500 years ago on 31st October 1517 a hitherto unknown German monk nailed to a church door a list of 95 objections to what he saw as abuses of the church. These objections are more commonly known as Luther's 95 Theses.
Martin Luther, for that was his name, had initially trained as a lawyer but following a miraculous escape during a fierce thunderstorm he dedicated his life to serving God as a monk. He threw himself wholeheartedly into monastic life and excelled in all the duties assigned for him. However in the midst of his religious privations and duties he found himself tormented by a failure to find rest for his soul.
He was a man of considerable intellectual capacity and theological understanding and so his abbot recommended he take up a teaching position. It was while he was in this role teaching his students through the book of Romans that he came to the realisation that salvation is by grace through faith. No amount of good works or religious piety can make us right with God. Rather it is through the unmerited work of Jesus upon the cross that we can know forgiveness. We take hold of this forgiveness by faith. This revelation transformed Luther and revolutionised his life.
His intention in publishing his 95 theses was to bring the church back to a biblically based understanding of what it means to be a follower of Jesus. He did not anticipate the shock waves that using the 16th century equivalent of posting on Facebook would send through the Holy Roman Catholic Empire. His hope was that the Cardinals and the Pope would recognise the wisdom of his pronouncements, rid the church of corrupt clergy, abolish unbiblical practices and call everyone to a simple life of faith based upon truth revealed through the pages of scripture.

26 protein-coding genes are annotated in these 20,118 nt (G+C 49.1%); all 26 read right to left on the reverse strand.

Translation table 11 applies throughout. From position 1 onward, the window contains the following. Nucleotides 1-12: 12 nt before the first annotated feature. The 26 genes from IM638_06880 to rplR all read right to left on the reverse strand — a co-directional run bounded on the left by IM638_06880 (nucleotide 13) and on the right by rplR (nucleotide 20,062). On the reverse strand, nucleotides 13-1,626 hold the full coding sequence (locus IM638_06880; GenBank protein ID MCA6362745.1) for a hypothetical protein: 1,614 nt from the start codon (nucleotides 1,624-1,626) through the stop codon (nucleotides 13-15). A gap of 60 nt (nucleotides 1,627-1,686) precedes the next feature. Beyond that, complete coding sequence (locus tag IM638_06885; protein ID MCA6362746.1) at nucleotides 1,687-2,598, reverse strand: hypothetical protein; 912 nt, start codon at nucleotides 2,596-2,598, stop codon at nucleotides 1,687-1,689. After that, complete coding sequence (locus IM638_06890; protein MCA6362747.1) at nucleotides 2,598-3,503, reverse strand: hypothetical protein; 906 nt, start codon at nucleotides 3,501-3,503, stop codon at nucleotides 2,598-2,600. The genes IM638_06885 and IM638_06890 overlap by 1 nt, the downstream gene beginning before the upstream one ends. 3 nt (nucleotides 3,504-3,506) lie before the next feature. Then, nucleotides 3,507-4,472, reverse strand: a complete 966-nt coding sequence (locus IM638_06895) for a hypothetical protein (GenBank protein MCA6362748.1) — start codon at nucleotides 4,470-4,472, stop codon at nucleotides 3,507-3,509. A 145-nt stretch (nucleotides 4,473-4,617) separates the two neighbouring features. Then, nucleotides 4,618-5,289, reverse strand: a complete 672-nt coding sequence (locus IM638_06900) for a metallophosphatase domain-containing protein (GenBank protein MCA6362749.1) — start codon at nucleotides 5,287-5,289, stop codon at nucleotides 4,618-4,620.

He was not the first to challenge Rome on such matters. However his publication coincided with the invention of the printing press that meant multiple copies of his writings were quickly distributed across Europe and were regarded by some influential church leaders as seditious and undermining the status quo. Secondly a number of Kings and Princes were becoming tired of being dictated to on how they should govern their territories by the Pope in faraway Rome. Consequently his ideas led to nations such as Germany and England breaking away from Rome and new, protestant churches being formed.
Tragically in the centuries that followed Catholics and Protestants persecuted each other and carried out unspeakable atrocities on each other. Indeed at times even Protestants persecuted people within the various reformation splinter groups. Thankfully 500 years on there is a far more harmonious relationship between the various different denominations and streams of the 21st Christian church which has led to love for each other and unprecedented cooperation.
So what value is there in remembering the reformation? Is it not just raking up old coals? I believe that there are two key reasons for remembering this anniversary. Firstly by recalling the atrocities we are able to embrace each other through repentance and forgiveness for the hostilities of the past. Together we can rejoice and respect the differences between us.
Secondly, and more importantly, the Christian church faces a new challenge today where human reason and understanding is held above the authority of the bible. This challenge expresses itself within the church as the belief that their personal interpretation of favourite texts is more valid than the full revelation of God in the entire bible. The challenge is also present from outside the church as the doctrines of tolerance, diversity and equality are applied in such a way as to rule biblical truth as bigoted and outmoded. Like the 16th and 17th century reformers we are every bit as in need of a return to standing upon the truth of God's revelation through the bible and upon receiving salvation through grace by faith.